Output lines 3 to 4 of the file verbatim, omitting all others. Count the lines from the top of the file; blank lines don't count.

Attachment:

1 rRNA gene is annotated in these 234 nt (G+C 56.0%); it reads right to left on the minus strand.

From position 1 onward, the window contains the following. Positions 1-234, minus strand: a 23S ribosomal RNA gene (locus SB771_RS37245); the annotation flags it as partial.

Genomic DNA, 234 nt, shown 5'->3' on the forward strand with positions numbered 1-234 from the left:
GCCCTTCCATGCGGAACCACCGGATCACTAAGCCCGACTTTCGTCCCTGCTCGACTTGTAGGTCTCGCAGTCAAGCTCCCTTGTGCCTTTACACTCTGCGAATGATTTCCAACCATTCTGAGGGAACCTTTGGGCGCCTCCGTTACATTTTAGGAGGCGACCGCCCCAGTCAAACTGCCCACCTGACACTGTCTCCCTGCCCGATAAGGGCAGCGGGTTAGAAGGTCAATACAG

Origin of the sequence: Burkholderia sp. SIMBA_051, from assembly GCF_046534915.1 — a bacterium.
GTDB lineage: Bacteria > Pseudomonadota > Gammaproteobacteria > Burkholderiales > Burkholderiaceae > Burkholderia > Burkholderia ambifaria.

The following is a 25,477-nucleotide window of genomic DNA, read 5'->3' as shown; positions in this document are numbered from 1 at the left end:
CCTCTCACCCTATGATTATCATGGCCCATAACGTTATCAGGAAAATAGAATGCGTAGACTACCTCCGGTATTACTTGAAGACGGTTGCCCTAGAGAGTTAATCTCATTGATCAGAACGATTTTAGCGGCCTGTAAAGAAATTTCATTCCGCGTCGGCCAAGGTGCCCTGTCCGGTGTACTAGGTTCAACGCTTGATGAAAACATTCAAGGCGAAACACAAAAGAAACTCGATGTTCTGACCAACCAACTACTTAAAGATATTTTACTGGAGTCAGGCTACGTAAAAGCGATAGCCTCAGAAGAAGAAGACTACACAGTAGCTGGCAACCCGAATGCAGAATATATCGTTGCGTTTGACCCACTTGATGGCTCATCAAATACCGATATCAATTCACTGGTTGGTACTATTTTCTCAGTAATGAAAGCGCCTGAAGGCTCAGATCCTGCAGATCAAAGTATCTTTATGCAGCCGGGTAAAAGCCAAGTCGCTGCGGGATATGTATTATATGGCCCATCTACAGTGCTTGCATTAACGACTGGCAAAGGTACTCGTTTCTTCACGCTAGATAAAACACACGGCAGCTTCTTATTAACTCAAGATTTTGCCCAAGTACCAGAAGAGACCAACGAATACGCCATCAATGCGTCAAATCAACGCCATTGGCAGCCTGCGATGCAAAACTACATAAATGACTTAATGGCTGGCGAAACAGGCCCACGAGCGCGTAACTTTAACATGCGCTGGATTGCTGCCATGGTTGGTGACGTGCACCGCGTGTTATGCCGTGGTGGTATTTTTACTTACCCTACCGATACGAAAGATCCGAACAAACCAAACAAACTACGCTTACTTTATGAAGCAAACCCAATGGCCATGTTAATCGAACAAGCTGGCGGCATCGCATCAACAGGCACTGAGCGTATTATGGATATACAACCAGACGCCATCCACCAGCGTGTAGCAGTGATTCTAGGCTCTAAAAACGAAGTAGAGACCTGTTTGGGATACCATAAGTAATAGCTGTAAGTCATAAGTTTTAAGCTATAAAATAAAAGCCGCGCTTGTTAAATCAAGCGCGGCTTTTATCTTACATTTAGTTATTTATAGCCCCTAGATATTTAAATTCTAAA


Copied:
Genomic DNA, 234 nt, shown 5'->3' on the forward strand with positions numbered 1-234 from the left:
GCCCTTCCATGCGGAACCACCGGATCACTAAGCCCGACTTTCGTCCCTGCTCGACTTGTAGGTCTCGCAGTCAAGCTCCCTTGTGCCTTTACACTCTGCGAATGATTTCCAACCATTCTGAGGGAACCTTTGGGCGCCTCCGTTACATTTTAGGAGGCGACCGCCCCAGTCAAACTGCCCACCTGACACTGTCTCCCTGCCCGATAAGGGCAGCGGGTTAGAAGGTCAATACAG